Rock City has an ongoing partnership with CHI Memorial Foundation honoring breast cancer awareness month during October. Several pink “survivor” products are sold, with a portion of proceeds benefitting the organization’s MaryEllen Locher scholarship program for students whose parents have been impacted by breast cancer. This year’s college scholarship recipient is Luke Qualey, who has been awarded $1,250.
Rabbit Valley Farmers Market, in partnership with Farm to Fork restaurant, will host Ringgold’s first-ever Oktoberfest celebration.
The event is set for Saturday, Oct. 2, from 6-9 p.m. at the Market Pavilion at 96 Depot Street in Ringgold.
Sponsored by local business Dreamscapes Hardscapes of Chattanooga, this event promises to be fun for everyone.
Local food vendors will be selling traditional foods such as brats and Bavarian style pretzels, and there will also be hamburgers, kettle corn and lemonade.
Farm to Fork will be selling beer from the Ironmonger Brewing Co., and traditional-style beer mugs will be available for sale at the event.
Traditional Oktoberfest attire will be worn by event coordinators, and festival-goers are encouraged to dress up for the occasion as well. There will be a costume contest at 8 p.m. and Hometown Promotions will play traditional music throughout the festivities.
“One goal of the market this season was to bring in activities that would reignite fun community events,” Rabbit Valley Farmers Market manager Samantha Martin said. “We wanted to start new traditions and offer events that Ringgold has not had in the past. Oktoberfest was the perfect fit.”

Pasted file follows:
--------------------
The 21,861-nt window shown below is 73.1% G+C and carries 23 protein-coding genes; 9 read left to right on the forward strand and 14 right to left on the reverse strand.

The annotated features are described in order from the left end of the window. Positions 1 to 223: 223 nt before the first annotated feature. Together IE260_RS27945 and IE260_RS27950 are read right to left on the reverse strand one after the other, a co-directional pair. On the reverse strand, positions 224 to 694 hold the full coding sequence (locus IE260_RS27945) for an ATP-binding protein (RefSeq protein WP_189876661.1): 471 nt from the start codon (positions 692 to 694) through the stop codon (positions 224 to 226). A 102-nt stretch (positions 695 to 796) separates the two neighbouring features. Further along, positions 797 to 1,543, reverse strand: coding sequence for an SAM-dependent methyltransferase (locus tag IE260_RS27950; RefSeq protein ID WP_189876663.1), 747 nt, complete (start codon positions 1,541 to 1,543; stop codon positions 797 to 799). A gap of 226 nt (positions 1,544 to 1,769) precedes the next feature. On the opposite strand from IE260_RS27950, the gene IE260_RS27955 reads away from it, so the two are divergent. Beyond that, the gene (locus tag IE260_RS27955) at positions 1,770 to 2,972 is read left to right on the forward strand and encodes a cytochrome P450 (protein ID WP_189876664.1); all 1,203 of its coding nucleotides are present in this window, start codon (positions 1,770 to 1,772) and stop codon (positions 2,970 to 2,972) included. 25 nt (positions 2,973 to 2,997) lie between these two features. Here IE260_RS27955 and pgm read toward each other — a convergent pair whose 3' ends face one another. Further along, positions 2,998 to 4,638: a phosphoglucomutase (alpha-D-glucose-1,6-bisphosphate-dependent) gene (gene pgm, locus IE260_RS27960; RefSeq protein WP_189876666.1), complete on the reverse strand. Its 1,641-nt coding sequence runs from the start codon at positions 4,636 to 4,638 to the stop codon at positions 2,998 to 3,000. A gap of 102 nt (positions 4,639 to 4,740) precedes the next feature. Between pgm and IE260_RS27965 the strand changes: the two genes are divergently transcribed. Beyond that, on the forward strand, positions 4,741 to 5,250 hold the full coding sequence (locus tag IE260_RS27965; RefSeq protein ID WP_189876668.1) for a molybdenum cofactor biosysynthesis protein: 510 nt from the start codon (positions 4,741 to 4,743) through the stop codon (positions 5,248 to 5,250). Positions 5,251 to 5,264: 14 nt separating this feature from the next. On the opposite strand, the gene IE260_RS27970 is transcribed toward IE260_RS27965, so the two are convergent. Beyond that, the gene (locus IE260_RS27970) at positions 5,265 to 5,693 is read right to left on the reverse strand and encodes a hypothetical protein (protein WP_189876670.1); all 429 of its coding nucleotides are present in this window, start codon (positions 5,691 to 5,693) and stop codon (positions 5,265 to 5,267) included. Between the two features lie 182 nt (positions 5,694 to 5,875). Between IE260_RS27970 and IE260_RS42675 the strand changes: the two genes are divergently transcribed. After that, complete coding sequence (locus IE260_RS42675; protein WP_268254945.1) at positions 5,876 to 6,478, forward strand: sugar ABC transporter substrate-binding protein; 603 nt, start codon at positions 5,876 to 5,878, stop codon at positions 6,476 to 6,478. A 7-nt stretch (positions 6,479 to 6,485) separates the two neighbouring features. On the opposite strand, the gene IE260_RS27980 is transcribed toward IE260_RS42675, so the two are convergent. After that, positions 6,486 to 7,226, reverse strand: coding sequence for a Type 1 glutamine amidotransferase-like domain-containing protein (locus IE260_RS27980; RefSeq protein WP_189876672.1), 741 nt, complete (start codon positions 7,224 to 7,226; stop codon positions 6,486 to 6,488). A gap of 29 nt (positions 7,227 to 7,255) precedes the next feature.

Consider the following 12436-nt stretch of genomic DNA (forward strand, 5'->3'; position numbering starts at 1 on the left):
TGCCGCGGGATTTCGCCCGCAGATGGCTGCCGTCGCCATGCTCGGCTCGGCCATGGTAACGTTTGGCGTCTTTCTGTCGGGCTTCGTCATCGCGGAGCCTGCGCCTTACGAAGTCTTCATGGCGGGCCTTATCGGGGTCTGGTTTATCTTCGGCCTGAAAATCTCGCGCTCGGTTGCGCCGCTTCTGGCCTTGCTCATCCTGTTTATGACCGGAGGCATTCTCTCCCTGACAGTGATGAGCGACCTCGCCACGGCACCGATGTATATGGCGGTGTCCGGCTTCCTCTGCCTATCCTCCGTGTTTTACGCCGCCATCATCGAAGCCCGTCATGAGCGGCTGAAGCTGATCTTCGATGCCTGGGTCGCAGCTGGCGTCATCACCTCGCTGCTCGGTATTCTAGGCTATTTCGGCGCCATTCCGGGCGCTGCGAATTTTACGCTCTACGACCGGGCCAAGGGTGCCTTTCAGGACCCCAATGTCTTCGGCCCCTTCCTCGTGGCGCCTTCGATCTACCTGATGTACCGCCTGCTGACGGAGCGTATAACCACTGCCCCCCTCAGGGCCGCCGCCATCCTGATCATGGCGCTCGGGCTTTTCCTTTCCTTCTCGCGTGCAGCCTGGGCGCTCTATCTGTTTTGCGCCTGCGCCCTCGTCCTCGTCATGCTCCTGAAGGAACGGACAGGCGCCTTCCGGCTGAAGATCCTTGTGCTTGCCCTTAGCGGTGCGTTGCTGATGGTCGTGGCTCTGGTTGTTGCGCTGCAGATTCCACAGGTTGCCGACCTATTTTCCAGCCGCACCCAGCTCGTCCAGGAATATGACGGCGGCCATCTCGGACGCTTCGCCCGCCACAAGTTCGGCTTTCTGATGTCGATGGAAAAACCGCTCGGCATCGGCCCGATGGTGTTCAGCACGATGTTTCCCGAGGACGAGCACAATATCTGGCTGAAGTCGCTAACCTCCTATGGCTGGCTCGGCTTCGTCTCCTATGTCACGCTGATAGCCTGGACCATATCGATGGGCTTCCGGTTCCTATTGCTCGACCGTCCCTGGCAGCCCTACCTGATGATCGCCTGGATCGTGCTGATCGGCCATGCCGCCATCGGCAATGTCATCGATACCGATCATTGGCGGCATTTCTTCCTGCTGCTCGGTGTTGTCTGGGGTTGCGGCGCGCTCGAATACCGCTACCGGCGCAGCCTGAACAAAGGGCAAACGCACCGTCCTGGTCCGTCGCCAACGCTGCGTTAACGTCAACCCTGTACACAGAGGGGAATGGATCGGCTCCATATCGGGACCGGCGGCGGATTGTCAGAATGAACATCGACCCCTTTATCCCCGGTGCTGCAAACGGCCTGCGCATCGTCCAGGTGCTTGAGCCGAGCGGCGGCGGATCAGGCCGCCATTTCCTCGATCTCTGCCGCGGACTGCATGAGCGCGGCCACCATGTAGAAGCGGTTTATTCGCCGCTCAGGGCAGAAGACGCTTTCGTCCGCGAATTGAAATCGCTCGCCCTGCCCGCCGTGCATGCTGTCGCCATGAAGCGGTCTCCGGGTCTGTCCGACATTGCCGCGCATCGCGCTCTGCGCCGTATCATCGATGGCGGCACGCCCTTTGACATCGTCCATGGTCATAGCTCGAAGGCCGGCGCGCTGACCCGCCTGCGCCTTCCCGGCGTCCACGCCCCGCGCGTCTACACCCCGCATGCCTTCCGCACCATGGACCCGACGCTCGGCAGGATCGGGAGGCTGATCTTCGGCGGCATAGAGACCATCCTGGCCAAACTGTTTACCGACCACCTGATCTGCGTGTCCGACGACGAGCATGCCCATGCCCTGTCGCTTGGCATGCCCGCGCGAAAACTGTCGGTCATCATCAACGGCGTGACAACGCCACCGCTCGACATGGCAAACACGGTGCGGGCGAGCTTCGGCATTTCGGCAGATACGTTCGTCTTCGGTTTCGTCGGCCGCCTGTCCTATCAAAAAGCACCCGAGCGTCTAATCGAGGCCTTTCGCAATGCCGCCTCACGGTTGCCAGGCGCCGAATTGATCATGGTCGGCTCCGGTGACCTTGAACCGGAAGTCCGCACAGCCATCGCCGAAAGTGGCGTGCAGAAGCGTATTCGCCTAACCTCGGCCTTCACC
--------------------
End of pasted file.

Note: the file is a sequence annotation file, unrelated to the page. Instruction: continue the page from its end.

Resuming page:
The city of Ringgold has provided picnic tables and other seating arrangements for this event, but festival-goers are more than welcome to bring their own chairs or blankets for seating.
Two candidates have come forward to challenge incumbent city council members in Ringgold and Fort Oglethorpe for the Nov. 2 general election.
In Ringgold, two council seats are up for grabs, with three people running. The top two vote-getters will be the winners.
Incumbents Randall Franks, an actor and entertainer, and Kelly Bomar, a teacher, are seeking re-election. They are being challenged by Earl Henderson, a school bus driver and a former council member.
Franks, 56, was elected to office in July 2009 to fill the seat vacated when Vice Mayor Tom Clark died. He was re-elected in November that year and started his first full term in office in January 2010.
Bomar, 41, took office in January 2018, so he’s seeking his second term. He has lived in Ringgold all his life. The Ringgold High graduate is a music educator at West Side Elementary and has been the percussion coordinator for the Ringgold High School Marching Tiger Band for 14 years.
Earl Henderson, 62, is a former council member, serving 2014-17. The Ringgold High School graduate retired from a career at the local Advance Auto Parts after 25 years and has spent the past two years as a school bus driver for Catoosa County Public Schools.
In Fort Oglethorpe, three council seats are available, but only one seat, or ward, is being challenged. Voters can make a choice for each ward.
Incumbents Jim Childs, representing Ward 2, and Craig Crawford, representing Ward 3, are running unopposed. Incumbent Paula Stinnett, representing Ward 5, is will face Clay Kissner, a paving contractor.
Childs, 70, who is retired, took office in January 2016. During his time in office, he served a year as mayor pro tem.
Craig Crawford, 43, took office in January 2014, so he is seeking his third term.
Kissner, a former council member, ran for re-election in November 2013 and was defeated by Stinnett. Stinnett, 56, was elected to her seat in November 2013 and took office January 2014. If re-elected, she will be serving her third term.